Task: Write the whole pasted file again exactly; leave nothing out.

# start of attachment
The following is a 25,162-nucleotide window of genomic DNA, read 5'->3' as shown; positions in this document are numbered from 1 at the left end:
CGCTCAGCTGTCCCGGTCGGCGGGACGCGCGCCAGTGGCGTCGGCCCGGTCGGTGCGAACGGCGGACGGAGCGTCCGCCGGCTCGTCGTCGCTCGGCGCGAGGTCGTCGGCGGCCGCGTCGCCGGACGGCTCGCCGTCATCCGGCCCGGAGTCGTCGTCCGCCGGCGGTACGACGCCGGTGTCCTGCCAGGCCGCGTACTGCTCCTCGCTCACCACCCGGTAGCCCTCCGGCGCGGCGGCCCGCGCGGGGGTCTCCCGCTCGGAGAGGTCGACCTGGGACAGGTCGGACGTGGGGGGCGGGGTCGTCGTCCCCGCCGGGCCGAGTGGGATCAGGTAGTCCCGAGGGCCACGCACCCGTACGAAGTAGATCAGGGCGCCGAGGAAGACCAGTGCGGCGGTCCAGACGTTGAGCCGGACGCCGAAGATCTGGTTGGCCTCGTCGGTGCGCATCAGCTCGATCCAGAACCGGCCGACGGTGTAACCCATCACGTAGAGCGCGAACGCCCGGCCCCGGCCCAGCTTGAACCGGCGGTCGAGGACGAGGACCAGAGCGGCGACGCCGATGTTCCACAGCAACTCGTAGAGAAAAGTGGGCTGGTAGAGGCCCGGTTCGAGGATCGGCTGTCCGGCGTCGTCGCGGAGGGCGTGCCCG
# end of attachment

The following is a 25,162-nucleotide window of genomic DNA, read 5'->3' as shown; positions in this document are numbered from 1 at the left end:
CGCTCAGCTGTCCCGGTCGGCGGGACGCGCGCCAGTGGCGTCGGCCCGGTCGGTGCGAACGGCGGACGGAGCGTCCGCCGGCTCGTCGTCGCTCGGCGCGAGGTCGTCGGCGGCCGCGTCGCCGGACGGCTCGCCGTCATCCGGCCCGGAGTCGTCGTCCGCCGGCGGTACGACGCCGGTGTCCTGCCAGGCCGCGTACTGCTCCTCGCTCACCACCCGGTAGCCCTCCGGCGCGGCGGCCCGCGCGGGGGTCTCCCGCTCGGAGAGGTCGACCTGGGACAGGTCGGACGTGGGGGGCGGGGTCGTCGTCCCCGCCGGGCCGAGTGGGATCAGGTAGTCCCGAGGGCCACGCACCCGTACGAAGTAGATCAGGGCGCCGAGGAAGACCAGTGCGGCGGTCCAGACGTTGAGCCGGACGCCGAAGATCTGGTTGGCCTCGTCGGTGCGCATCAGCTCGATCCAGAACCGGCCGACGGTGTAACCCATCACGTAGAGCGCGAACGCCCGGCCCCGGCCCAGCTTGAACCGGCGGTCGAGGACGAGGACCAGAGCGGCGACGCCGATGTTCCACAGCAACTCGTAGAGAAAAGTGGGCTGGTAGAGGCCCGGTTCGAGGATCGGCTGTCCGGCGTCGTCGCGGAGGGCGTGCCCG